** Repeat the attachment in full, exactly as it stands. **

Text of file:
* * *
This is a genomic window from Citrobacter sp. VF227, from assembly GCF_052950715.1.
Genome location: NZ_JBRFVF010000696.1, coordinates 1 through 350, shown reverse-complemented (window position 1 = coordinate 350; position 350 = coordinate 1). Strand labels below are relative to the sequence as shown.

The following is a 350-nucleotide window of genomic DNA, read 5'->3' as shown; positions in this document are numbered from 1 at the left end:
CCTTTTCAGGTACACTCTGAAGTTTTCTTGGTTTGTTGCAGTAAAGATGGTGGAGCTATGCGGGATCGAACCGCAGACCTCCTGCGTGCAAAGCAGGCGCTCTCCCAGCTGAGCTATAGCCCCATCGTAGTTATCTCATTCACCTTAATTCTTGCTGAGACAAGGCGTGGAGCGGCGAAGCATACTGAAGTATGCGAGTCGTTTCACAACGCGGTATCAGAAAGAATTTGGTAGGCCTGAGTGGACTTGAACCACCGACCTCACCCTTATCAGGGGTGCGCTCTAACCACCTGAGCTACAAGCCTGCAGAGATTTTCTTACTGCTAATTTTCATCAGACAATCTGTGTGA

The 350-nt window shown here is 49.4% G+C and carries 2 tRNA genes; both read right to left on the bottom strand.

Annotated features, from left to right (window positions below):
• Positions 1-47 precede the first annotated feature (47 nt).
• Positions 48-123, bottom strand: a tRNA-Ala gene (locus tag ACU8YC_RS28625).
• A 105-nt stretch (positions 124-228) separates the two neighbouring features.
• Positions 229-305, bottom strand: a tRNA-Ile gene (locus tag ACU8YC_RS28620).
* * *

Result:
This is a genomic window from Citrobacter sp. VF227, from assembly GCF_052950715.1.
Genome location: NZ_JBRFVF010000696.1, coordinates 1 through 350, shown reverse-complemented (window position 1 = coordinate 350; position 350 = coordinate 1). Strand labels below are relative to the sequence as shown.

The following is a 350-nucleotide window of genomic DNA, read 5'->3' as shown; positions in this document are numbered from 1 at the left end:
CCTTTTCAGGTACACTCTGAAGTTTTCTTGGTTTGTTGCAGTAAAGATGGTGGAGCTATGCGGGATCGAACCGCAGACCTCCTGCGTGCAAAGCAGGCGCTCTCCCAGCTGAGCTATAGCCCCATCGTAGTTATCTCATTCACCTTAATTCTTGCTGAGACAAGGCGTGGAGCGGCGAAGCATACTGAAGTATGCGAGTCGTTTCACAACGCGGTATCAGAAAGAATTTGGTAGGCCTGAGTGGACTTGAACCACCGACCTCACCCTTATCAGGGGTGCGCTCTAACCACCTGAGCTACAAGCCTGCAGAGATTTTCTTACTGCTAATTTTCATCAGACAATCTGTGTGA

The 350-nt window shown here is 49.4% G+C and carries 2 tRNA genes; both read right to left on the bottom strand.

Annotated features, from left to right (window positions below):
• Positions 1-47 precede the first annotated feature (47 nt).
• Positions 48-123, bottom strand: a tRNA-Ala gene (locus tag ACU8YC_RS28625).
• A 105-nt stretch (positions 124-228) separates the two neighbouring features.
• Positions 229-305, bottom strand: a tRNA-Ile gene (locus tag ACU8YC_RS28620).